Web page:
In 701 B.C. the Assyrian empire was in its ascendancy. It had already vanquished the kingdom of Israel to the north including the capital at Samaria. It then prepared an assault on Judah and its capital at Jerusalem.
But in one of those significant events that changes the course of world history, Assyria was repelled. Jerusalem was saved until 586 B.C. when the Babylonians sacked the city, forcing its leadership class into exile.
Henry Aubin, in a major feat of scholarship, determines that Jerusalem was aided by a Kushite army from Africa which had marched northeast from the Nile valley. While the Bible attributes the Assyrian retreat to an angel and secular commentators cite pestilence, Aubin, in a meticulously documented work, demonstrates that an alliance with the African nation of Kush bolstered Jerusalem’s defences.
Kush, also known as Nubia, was located in what is now southern Egypt and northern Sudan. A monarchy that existed for more than 1000 years, from 900 B.C. to A.D. 350, Kushites held sway over Egypt from 712 B.C. to about 660 B.C. Of Egypt’s 31 dynasties, this, the 25th Dynasty, is the only one that all scholars agree, was black.
The commander of the Kushite expeditionary force was Taharqa (or as the Bible calls him Tirhakah). This Kushite prince, who had his own interests in halting Assyrian expansion, likely caught the aggressors by surprise as they prepared their siege of Jerusalem.
Aubin offers a thrilling military history and a stirring political analysis of the ancient world. He also sees the event as influential over the centuries.
The Kushite rescue of the Hebrew kingdom of Judah enabled the fragile, war-ravaged state to endure, to nurse itself back to economic and demographic health, and allowed the Hebrew religion, Yahwism, to evolve within the next several centuries into Judaism. Thus emerged the monotheistic trunk supporting Christianity and Islam.
“Slayton’s critique shows an insider’s awareness of the legal profession’s most pressing problems.”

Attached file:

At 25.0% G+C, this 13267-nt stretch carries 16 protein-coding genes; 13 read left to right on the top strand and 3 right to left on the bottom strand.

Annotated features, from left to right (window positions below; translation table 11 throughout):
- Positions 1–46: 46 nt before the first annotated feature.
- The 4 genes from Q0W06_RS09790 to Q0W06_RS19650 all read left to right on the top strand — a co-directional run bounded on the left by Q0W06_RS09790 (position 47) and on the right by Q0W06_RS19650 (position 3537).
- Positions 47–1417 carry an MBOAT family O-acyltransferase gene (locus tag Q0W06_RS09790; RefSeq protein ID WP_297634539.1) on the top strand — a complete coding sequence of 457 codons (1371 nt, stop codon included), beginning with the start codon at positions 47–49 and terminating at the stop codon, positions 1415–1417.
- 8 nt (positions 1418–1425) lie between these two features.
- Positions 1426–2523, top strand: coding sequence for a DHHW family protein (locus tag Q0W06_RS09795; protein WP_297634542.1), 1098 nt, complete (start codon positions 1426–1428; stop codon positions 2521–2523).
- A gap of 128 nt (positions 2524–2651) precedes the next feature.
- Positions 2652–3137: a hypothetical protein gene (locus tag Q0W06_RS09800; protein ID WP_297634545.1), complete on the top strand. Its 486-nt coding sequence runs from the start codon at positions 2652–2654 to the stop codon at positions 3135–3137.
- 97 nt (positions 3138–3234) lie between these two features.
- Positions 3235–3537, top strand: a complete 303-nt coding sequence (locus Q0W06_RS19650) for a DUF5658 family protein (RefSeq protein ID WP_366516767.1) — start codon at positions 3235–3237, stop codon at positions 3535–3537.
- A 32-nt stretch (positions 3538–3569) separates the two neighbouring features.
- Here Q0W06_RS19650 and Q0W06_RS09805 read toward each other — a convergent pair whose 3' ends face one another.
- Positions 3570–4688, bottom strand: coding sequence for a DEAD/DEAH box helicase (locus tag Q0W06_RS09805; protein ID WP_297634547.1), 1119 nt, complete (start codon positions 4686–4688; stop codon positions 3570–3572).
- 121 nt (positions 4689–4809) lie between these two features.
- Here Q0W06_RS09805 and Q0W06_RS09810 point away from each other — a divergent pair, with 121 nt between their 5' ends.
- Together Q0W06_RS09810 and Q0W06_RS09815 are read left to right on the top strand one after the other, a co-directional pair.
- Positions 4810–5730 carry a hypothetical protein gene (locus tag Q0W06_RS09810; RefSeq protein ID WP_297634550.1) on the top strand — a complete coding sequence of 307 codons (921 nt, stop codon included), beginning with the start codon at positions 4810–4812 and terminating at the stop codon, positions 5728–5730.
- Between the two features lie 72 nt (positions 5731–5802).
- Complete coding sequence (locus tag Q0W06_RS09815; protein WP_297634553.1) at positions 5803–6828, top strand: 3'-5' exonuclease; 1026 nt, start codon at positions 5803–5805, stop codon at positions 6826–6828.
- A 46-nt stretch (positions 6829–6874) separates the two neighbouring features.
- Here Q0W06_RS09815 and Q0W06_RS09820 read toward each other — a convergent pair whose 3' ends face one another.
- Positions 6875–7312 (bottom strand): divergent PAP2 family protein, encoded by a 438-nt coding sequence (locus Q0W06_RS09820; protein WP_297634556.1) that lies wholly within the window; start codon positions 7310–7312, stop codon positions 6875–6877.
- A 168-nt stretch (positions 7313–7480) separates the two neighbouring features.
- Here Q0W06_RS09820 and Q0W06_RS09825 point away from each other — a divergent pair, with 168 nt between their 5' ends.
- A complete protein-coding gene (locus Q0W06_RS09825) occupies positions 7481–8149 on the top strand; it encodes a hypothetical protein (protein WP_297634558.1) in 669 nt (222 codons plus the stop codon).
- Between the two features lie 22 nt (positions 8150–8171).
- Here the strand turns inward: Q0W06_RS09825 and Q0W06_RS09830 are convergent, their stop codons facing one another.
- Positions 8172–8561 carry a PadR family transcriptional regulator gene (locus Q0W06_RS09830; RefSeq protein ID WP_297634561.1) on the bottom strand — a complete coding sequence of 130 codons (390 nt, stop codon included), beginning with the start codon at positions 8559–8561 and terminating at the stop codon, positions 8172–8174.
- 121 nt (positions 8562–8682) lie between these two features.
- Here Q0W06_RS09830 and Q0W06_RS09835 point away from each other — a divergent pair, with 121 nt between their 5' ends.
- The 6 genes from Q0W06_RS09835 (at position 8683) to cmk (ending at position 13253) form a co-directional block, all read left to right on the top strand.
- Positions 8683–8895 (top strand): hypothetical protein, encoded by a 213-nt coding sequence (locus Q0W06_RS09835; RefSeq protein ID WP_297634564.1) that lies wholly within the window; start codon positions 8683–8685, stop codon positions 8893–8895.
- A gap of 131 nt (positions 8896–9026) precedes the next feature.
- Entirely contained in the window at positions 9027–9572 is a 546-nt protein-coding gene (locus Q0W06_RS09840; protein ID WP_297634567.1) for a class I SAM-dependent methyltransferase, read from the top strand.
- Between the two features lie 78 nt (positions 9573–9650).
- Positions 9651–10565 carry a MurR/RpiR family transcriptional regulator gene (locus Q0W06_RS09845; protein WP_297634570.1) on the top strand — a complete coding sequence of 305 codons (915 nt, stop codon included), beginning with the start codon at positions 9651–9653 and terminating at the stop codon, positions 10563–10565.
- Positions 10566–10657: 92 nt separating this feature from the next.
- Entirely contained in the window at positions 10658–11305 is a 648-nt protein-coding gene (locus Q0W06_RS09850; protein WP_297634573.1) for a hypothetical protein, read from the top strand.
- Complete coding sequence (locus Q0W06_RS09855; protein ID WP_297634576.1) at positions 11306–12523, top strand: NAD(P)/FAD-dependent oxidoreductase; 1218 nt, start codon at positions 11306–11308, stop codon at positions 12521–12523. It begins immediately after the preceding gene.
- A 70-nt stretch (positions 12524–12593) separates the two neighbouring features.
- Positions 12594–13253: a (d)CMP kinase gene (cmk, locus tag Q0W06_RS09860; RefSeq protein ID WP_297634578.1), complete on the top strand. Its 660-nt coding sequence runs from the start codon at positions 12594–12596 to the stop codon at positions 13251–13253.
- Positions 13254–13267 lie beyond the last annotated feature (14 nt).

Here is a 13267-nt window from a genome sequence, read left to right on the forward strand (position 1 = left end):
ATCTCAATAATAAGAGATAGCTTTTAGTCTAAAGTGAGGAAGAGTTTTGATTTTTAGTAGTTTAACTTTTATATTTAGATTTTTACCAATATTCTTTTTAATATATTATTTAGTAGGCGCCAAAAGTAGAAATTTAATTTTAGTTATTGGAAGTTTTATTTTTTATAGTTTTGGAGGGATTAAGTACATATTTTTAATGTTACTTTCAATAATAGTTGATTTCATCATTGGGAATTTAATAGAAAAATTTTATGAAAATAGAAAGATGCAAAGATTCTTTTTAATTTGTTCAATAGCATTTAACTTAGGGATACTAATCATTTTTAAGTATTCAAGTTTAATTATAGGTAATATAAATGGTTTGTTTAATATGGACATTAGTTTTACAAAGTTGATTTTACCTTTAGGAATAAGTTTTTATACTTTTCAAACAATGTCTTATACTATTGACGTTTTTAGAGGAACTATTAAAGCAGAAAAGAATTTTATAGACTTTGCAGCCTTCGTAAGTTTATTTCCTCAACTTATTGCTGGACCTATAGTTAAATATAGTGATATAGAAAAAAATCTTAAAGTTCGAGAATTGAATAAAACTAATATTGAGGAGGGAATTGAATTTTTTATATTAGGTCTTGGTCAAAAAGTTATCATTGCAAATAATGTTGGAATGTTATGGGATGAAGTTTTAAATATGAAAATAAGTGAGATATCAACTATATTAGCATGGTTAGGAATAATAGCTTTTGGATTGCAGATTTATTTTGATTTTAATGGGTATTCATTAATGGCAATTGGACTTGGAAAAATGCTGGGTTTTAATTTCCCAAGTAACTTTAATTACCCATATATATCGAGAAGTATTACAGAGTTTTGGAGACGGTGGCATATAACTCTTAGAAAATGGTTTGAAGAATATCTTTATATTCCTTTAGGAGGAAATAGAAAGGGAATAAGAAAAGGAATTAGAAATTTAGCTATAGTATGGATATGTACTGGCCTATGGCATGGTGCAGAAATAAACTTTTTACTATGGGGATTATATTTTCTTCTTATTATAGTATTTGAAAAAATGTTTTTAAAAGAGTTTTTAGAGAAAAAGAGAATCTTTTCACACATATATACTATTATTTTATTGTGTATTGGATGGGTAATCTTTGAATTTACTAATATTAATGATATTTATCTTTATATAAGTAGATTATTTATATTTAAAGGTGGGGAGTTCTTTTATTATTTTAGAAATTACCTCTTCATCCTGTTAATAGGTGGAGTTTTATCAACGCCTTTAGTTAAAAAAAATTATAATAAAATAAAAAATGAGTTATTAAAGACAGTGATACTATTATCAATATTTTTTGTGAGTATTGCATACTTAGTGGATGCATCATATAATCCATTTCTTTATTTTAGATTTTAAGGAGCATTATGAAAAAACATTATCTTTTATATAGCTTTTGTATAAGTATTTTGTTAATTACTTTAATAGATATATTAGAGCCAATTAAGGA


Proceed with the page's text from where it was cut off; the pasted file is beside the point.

Globe and Mail
“…smart and lively… Slayton’s credentials… make him just the man to figure out why lawyers who go bad do so.”
“Slayton knows how to tell a human-interest, human frailty tale. And he seamlessly interweaves his larcenous-or-libidinous-lawyer stories with the larger legal and ethical issues at play. Lawyers Gone Bad can be read for fun, or for edification, or both.”
Winnipeg Free Press
“Mr. Slayton brings impressive credentials to this exercise and what he says should be of interest to both lawyers and the public… Lawyers Gone Bad is a well-organized, well-written and manageable text that is a welcome addition to the limited literature on lawyer self-regulation.”
“…the profession should take note and engage in debate about the issues Slayton has brought to light.”
“…authoritative and entertaining book… Slayton has provided a tremendous public service in highlighting the problems.”
“With this titillating tell-all, Philip Slayton has punctured the dignity of a stuffed-shirt profession…
“I recommend the book to lawyers and non-lawyers alike. It is beautifully written and, at times, the stories are jaw-dropping.”
Michael Cochrane, Business News Network
Penguin Canada 2007
LAWYERS GONE BAD
Money, Sex and Madness in Canada’s Legal Profession
Philip Slayton, a renowned lawyer, legal scholar, and teacher, offers lively, cautionary tales of some of the more outrageous and colourful transgressions in the legal community.
In Vancouver, a lawyer specializing in real estate perpetrates the biggest legal fraud in Canadian history and then launches a new career as a pet food salesman…
A coal miner’s son becomes a respected lawyer and an elected MLA. Then he’s convicted of swindling the settlement money of a child orphaned by his mother’s fatal car accident…
A prairie lawyer hailed for defending Aboriginal clients is convicted of sexual assault after he admits to having sex with those same clients…
Entertaining and thoughtful, Lawyers Gone Bad also provides insight into the legal profession and how the law itself can be twisted or fail.
Philip Slayton, an award winning columnist on legal issues,divides his time between Toronto, and Port Medway, Nova Scotia, and a guest lectureship in South Africa.